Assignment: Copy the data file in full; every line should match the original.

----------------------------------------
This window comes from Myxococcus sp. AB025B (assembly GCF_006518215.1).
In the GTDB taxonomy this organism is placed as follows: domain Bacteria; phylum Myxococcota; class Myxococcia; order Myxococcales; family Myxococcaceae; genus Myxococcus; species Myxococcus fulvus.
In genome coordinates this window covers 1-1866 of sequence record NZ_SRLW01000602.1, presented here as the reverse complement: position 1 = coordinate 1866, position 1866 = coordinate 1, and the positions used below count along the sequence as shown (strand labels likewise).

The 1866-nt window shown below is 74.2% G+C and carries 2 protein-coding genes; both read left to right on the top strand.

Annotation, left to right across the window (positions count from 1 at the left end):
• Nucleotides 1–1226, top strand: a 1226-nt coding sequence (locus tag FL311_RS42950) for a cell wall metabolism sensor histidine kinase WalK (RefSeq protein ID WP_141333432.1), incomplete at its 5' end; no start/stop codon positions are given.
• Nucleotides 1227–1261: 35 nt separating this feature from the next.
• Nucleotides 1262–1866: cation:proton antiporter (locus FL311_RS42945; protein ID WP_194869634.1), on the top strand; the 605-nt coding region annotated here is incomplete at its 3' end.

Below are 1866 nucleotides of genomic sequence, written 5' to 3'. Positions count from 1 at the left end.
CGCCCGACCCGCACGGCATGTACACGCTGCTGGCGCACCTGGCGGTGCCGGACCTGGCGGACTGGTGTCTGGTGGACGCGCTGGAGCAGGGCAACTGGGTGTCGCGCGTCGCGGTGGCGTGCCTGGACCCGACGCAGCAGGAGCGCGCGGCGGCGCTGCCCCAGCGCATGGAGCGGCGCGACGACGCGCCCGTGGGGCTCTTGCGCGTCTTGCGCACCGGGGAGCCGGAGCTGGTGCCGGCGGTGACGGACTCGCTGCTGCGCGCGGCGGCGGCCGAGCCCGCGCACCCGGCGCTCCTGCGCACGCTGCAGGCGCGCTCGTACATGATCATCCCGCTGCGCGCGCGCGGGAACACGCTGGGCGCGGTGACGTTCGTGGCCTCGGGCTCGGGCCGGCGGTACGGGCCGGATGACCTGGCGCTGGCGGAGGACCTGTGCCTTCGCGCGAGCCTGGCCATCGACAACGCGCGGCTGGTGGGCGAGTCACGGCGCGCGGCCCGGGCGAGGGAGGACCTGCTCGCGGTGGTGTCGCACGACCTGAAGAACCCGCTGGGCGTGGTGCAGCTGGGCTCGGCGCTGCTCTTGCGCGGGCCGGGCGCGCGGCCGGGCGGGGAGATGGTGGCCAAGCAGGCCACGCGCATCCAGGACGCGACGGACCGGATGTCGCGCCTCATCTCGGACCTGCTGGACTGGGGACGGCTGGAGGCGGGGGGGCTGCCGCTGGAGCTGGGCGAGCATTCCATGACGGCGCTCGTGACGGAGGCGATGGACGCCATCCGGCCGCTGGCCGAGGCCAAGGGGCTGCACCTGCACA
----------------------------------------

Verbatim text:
This window comes from Myxococcus sp. AB025B (assembly GCF_006518215.1).
In the GTDB taxonomy this organism is placed as follows: domain Bacteria; phylum Myxococcota; class Myxococcia; order Myxococcales; family Myxococcaceae; genus Myxococcus; species Myxococcus fulvus.
In genome coordinates this window covers 1-1866 of sequence record NZ_SRLW01000602.1, presented here as the reverse complement: position 1 = coordinate 1866, position 1866 = coordinate 1, and the positions used below count along the sequence as shown (strand labels likewise).

The 1866-nt window shown below is 74.2% G+C and carries 2 protein-coding genes; both read left to right on the top strand.

Annotation, left to right across the window (positions count from 1 at the left end):
• Nucleotides 1–1226, top strand: a 1226-nt coding sequence (locus tag FL311_RS42950) for a cell wall metabolism sensor histidine kinase WalK (RefSeq protein ID WP_141333432.1), incomplete at its 5' end; no start/stop codon positions are given.
• Nucleotides 1227–1261: 35 nt separating this feature from the next.
• Nucleotides 1262–1866: cation:proton antiporter (locus FL311_RS42945; protein ID WP_194869634.1), on the top strand; the 605-nt coding region annotated here is incomplete at its 3' end.

Below are 1866 nucleotides of genomic sequence, written 5' to 3'. Positions count from 1 at the left end.
CGCCCGACCCGCACGGCATGTACACGCTGCTGGCGCACCTGGCGGTGCCGGACCTGGCGGACTGGTGTCTGGTGGACGCGCTGGAGCAGGGCAACTGGGTGTCGCGCGTCGCGGTGGCGTGCCTGGACCCGACGCAGCAGGAGCGCGCGGCGGCGCTGCCCCAGCGCATGGAGCGGCGCGACGACGCGCCCGTGGGGCTCTTGCGCGTCTTGCGCACCGGGGAGCCGGAGCTGGTGCCGGCGGTGACGGACTCGCTGCTGCGCGCGGCGGCGGCCGAGCCCGCGCACCCGGCGCTCCTGCGCACGCTGCAGGCGCGCTCGTACATGATCATCCCGCTGCGCGCGCGCGGGAACACGCTGGGCGCGGTGACGTTCGTGGCCTCGGGCTCGGGCCGGCGGTACGGGCCGGATGACCTGGCGCTGGCGGAGGACCTGTGCCTTCGCGCGAGCCTGGCCATCGACAACGCGCGGCTGGTGGGCGAGTCACGGCGCGCGGCCCGGGCGAGGGAGGACCTGCTCGCGGTGGTGTCGCACGACCTGAAGAACCCGCTGGGCGTGGTGCAGCTGGGCTCGGCGCTGCTCTTGCGCGGGCCGGGCGCGCGGCCGGGCGGGGAGATGGTGGCCAAGCAGGCCACGCGCATCCAGGACGCGACGGACCGGATGTCGCGCCTCATCTCGGACCTGCTGGACTGGGGACGGCTGGAGGCGGGGGGGCTGCCGCTGGAGCTGGGCGAGCATTCCATGACGGCGCTCGTGACGGAGGCGATGGACGCCATCCGGCCGCTGGCCGAGGCCAAGGGGCTGCACCTGCACA